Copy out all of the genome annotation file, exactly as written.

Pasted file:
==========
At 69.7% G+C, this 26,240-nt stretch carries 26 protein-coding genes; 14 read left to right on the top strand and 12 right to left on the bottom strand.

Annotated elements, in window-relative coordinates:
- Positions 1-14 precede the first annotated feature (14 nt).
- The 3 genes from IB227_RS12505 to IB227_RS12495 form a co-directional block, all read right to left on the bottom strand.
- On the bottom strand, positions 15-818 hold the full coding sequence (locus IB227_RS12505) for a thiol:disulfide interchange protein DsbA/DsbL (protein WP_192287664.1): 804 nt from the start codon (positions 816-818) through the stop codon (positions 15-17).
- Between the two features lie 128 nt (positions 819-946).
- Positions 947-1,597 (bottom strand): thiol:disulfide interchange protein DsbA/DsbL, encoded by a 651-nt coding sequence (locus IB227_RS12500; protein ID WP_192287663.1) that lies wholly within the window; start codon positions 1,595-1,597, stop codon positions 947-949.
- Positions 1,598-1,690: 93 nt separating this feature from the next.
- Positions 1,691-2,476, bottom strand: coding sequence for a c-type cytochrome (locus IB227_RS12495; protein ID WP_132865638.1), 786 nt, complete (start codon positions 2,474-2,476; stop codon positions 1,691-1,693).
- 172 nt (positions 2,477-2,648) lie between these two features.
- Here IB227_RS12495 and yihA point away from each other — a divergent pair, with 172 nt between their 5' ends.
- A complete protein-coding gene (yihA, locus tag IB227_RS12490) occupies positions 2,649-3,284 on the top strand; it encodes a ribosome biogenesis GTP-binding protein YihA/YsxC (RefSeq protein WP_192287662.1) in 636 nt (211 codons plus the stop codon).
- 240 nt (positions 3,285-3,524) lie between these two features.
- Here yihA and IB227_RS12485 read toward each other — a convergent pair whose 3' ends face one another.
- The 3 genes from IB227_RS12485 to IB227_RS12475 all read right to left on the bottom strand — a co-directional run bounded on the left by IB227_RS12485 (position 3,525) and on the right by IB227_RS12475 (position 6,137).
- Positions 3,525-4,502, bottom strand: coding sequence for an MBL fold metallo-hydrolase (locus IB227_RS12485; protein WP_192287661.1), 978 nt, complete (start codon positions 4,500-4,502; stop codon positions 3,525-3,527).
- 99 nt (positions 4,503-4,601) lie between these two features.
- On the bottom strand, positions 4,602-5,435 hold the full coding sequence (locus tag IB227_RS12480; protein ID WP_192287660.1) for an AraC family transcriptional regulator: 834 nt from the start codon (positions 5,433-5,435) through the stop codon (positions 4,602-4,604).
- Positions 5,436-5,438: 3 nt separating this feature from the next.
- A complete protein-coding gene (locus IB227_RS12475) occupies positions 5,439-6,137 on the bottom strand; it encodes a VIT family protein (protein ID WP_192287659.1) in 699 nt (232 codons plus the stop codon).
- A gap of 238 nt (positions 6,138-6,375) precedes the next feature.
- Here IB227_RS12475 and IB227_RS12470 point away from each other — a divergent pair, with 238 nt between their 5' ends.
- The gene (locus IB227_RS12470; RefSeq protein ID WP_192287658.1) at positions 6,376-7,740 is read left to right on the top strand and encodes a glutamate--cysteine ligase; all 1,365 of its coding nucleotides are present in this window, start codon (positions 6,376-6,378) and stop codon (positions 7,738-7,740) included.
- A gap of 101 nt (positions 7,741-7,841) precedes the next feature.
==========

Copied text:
At 69.7% G+C, this 26,240-nt stretch carries 26 protein-coding genes; 14 read left to right on the top strand and 12 right to left on the bottom strand.

Annotated elements, in window-relative coordinates:
- Positions 1-14 precede the first annotated feature (14 nt).
- The 3 genes from IB227_RS12505 to IB227_RS12495 form a co-directional block, all read right to left on the bottom strand.
- On the bottom strand, positions 15-818 hold the full coding sequence (locus IB227_RS12505) for a thiol:disulfide interchange protein DsbA/DsbL (protein WP_192287664.1): 804 nt from the start codon (positions 816-818) through the stop codon (positions 15-17).
- Between the two features lie 128 nt (positions 819-946).
- Positions 947-1,597 (bottom strand): thiol:disulfide interchange protein DsbA/DsbL, encoded by a 651-nt coding sequence (locus IB227_RS12500; protein ID WP_192287663.1) that lies wholly within the window; start codon positions 1,595-1,597, stop codon positions 947-949.
- Positions 1,598-1,690: 93 nt separating this feature from the next.
- Positions 1,691-2,476, bottom strand: coding sequence for a c-type cytochrome (locus IB227_RS12495; protein ID WP_132865638.1), 786 nt, complete (start codon positions 2,474-2,476; stop codon positions 1,691-1,693).
- 172 nt (positions 2,477-2,648) lie between these two features.
- Here IB227_RS12495 and yihA point away from each other — a divergent pair, with 172 nt between their 5' ends.
- A complete protein-coding gene (yihA, locus tag IB227_RS12490) occupies positions 2,649-3,284 on the top strand; it encodes a ribosome biogenesis GTP-binding protein YihA/YsxC (RefSeq protein WP_192287662.1) in 636 nt (211 codons plus the stop codon).
- 240 nt (positions 3,285-3,524) lie between these two features.
- Here yihA and IB227_RS12485 read toward each other — a convergent pair whose 3' ends face one another.
- The 3 genes from IB227_RS12485 to IB227_RS12475 all read right to left on the bottom strand — a co-directional run bounded on the left by IB227_RS12485 (position 3,525) and on the right by IB227_RS12475 (position 6,137).
- Positions 3,525-4,502, bottom strand: coding sequence for an MBL fold metallo-hydrolase (locus IB227_RS12485; protein WP_192287661.1), 978 nt, complete (start codon positions 4,500-4,502; stop codon positions 3,525-3,527).
- 99 nt (positions 4,503-4,601) lie between these two features.
- On the bottom strand, positions 4,602-5,435 hold the full coding sequence (locus tag IB227_RS12480; protein ID WP_192287660.1) for an AraC family transcriptional regulator: 834 nt from the start codon (positions 5,433-5,435) through the stop codon (positions 4,602-4,604).
- Positions 5,436-5,438: 3 nt separating this feature from the next.
- A complete protein-coding gene (locus IB227_RS12475) occupies positions 5,439-6,137 on the bottom strand; it encodes a VIT family protein (protein ID WP_192287659.1) in 699 nt (232 codons plus the stop codon).
- A gap of 238 nt (positions 6,138-6,375) precedes the next feature.
- Here IB227_RS12475 and IB227_RS12470 point away from each other — a divergent pair, with 238 nt between their 5' ends.
- The gene (locus IB227_RS12470; RefSeq protein ID WP_192287658.1) at positions 6,376-7,740 is read left to right on the top strand and encodes a glutamate--cysteine ligase; all 1,365 of its coding nucleotides are present in this window, start codon (positions 6,376-6,378) and stop codon (positions 7,738-7,740) included.
- A gap of 101 nt (positions 7,741-7,841) precedes the next feature.